We’re sort of conditioned as parents to put a lot of weight into the traditional milestones: The first tooth and the first bite of solid food. First words, first steps, first day of school. And, yes, these are all great (although the week leading up to the first tooth isn’t particularly pleasant). But in the nearly nine years I’ve been a parent, I have discovered that much of the joy of parenthood comes from the lesser-celebrated milestones.
Reddit user u/HighOnPoker echoed this feeling in a post about what they refer to as the “unheralded milestones.”
When my son (now age 5.5 with a sister aged 2.5) first left the room and I didn’t go chasing after him, I realised that, too, was a milestone. Or even before then, when he was an infant and he purposefully used his hands accurately for the first time, instead of flailing about. Another unheralded milestone. Whenever I meet a new parent, I always mention these things, because it was such a surprise to me how overjoyed I could get at the sheer fact that my kid could leave the room and I didn’t have to chase after him for his safety.
I’ve had many of these moments myself. The first time my son told a joke I genuinely found funny (not just, “oh, I have to think that’s cute because you’re my kid”). The first time he ordered his own meal in a restaurant. The first time he completely dressed himself, poured his own glass of water and tied his own shoes, I swear there were fireworks going off all around us that only I could see.
I asked the Offspring Facebook Parenting Group if they had any favourite unheralded milestones, and they sure did. The milestones fell into two distinct categories.
Making your baby laugh is super fun and awesome. But when your kids develop a true sense of humour — one that often mirrors your own — it feels like such a parenting win.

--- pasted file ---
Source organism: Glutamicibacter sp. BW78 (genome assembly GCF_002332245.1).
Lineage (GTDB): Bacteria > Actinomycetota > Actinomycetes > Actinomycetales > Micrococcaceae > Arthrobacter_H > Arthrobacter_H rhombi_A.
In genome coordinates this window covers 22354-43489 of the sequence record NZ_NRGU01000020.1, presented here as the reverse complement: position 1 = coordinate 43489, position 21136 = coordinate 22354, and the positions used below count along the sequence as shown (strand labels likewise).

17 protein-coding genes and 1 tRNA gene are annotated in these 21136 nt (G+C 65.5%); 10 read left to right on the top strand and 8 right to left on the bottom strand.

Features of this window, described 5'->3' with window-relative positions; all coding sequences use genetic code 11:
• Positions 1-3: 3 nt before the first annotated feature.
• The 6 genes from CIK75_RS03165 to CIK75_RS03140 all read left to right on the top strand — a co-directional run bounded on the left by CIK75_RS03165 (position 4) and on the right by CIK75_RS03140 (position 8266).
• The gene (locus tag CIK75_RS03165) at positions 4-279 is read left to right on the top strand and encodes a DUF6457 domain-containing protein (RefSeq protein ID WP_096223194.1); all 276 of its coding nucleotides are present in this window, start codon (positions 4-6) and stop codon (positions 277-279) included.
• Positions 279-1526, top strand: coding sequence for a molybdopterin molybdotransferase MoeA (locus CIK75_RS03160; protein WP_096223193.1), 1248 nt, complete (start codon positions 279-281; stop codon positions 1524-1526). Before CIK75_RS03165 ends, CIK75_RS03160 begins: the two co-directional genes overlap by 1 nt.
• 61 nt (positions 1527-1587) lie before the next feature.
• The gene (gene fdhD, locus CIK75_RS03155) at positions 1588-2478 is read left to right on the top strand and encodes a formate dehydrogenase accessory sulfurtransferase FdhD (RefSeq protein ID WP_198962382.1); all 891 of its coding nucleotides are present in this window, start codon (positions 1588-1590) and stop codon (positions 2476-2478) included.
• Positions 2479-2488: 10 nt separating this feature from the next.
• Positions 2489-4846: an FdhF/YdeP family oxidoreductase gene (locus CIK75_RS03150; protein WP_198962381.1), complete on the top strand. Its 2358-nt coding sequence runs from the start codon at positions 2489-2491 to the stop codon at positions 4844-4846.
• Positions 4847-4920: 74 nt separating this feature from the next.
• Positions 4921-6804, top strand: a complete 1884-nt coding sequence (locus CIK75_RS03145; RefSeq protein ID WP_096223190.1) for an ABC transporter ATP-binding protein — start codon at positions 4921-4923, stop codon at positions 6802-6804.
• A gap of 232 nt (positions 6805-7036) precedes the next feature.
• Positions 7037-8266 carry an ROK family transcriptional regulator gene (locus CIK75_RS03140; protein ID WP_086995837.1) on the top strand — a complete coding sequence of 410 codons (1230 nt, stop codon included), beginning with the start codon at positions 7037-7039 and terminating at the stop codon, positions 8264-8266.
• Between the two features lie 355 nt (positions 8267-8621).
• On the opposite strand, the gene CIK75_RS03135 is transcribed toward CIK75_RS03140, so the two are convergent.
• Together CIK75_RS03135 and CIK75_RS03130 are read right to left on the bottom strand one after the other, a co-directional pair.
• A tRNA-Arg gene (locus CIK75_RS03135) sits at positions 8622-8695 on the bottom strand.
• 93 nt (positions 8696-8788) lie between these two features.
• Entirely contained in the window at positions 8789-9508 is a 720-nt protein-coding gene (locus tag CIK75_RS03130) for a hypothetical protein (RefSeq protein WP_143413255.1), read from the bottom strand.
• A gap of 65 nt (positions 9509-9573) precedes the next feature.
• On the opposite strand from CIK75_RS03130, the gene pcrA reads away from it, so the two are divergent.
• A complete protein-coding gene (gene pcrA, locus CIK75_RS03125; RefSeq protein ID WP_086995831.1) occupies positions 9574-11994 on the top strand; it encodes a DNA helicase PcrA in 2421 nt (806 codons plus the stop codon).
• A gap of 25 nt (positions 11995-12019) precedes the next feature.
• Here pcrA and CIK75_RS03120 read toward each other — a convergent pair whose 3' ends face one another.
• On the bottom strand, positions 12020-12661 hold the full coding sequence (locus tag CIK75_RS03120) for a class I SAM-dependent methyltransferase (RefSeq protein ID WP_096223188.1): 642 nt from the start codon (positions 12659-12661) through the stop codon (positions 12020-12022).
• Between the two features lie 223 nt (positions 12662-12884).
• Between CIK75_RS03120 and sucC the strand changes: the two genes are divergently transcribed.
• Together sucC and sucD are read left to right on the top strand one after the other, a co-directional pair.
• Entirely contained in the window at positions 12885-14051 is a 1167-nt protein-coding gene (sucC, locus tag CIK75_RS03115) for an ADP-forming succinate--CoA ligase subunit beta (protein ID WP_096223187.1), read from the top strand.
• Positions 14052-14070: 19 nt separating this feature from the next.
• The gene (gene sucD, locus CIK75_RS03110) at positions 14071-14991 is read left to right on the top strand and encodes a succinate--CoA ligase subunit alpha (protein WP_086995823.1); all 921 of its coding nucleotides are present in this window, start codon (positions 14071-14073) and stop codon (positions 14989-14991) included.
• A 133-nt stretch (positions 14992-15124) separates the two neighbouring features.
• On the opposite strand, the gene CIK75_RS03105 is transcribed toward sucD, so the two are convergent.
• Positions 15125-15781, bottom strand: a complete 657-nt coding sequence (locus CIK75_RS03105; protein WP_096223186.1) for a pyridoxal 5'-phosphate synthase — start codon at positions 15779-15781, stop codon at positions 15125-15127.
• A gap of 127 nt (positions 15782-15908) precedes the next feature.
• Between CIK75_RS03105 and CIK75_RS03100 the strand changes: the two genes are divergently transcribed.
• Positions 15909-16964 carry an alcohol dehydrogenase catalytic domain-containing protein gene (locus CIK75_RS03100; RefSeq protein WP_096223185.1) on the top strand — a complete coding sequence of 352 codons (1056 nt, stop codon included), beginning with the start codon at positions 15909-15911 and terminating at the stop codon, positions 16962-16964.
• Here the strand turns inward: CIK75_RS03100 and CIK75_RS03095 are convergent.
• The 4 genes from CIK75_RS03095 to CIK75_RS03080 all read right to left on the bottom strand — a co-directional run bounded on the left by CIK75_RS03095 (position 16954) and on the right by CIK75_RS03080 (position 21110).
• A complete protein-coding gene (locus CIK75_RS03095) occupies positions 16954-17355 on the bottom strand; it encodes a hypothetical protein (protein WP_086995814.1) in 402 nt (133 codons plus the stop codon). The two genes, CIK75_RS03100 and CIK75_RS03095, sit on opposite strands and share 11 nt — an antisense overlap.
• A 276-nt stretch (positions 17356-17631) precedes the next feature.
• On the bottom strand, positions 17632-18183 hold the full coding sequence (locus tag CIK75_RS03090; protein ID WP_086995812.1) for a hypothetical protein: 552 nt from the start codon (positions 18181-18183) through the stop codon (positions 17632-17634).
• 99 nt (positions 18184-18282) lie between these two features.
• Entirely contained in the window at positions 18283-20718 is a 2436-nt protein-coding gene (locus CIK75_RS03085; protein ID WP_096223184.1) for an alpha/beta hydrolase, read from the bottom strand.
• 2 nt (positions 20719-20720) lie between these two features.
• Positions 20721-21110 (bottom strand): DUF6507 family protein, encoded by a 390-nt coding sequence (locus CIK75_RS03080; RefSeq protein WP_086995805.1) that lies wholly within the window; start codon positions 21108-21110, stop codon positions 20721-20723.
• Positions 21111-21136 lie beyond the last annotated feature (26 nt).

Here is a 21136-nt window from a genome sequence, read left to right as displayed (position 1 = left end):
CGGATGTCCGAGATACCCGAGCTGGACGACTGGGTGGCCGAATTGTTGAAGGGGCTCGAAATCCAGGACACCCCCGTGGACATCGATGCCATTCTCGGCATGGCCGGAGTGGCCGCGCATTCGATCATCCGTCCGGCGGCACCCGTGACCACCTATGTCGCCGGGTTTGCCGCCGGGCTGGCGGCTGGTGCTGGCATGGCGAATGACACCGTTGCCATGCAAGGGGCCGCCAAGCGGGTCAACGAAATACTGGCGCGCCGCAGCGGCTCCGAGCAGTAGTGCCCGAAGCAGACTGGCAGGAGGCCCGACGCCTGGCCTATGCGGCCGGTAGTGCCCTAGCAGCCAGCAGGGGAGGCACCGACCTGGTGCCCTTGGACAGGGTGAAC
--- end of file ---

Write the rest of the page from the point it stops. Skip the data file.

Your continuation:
“When he started using sarcasm properly. That made my day,” Gille says, “I remember thinking, ‘You’re one of us!’”
Sarcasm is funny, so are farts. “When she farted really loudly, paused for effect then burst out laughing,” Emilie says. “It was at that moment I realised I had a little comedian on my hands.”
Parents in our group really loved when their kids could finally belt out all the words to a favourite song or knew enough about offence and defence to cheer properly for their team.
It’s also a milestone when your child shows their first criminal tendencies, like Julie’s kid: “First (poorly executed) signature forgery. Like, dude. You are 6. Did you really think you were gonna nail it?”
Or when the swears started flowing, like they do in Holly’s home: “When she used swear words for the first time and already in proper context. She ran back and forth in the house with her purse and sunglasses and then said, ‘Dammit, I’m running late!’”
Perhaps the most satisfying milestones are those in which slowly but surely, one by one, our kids take over tasks for themselves. The first time you can trust them to walk their plate over to the dishwasher without dropping it or crashing into something? Take a moment to soak that in. It’s the first step toward turning over all dishwashing duties to your kid.
“I made my five- and seven-year-olds put their own clothes away completely for the first time and it was hands down the greatest moment of my life,” Ashley says.
Jacquelyn revelled in the moments when her son brushed his teeth for the first time, got in and out of the shower on his own and could safely play in the backyard by himself. Brian appreciated when both kids could get in the car and climb into their seats without assistance.
“This is not one I should brag about, but my son (4.5 years old) waking up, getting a snack and turning on the TV by himself so we can sleep in on Saturdays was a huge milestone,” Jenn says.
Oh, you should brag about that, Jenn. You should definitely brag.
So if you didn’t catch his first few steps on video (or they rudely took them while you were at work), and you’re not quite sure if she really said “dada” that one time, don’t worry. The truly great milestones are yet to come.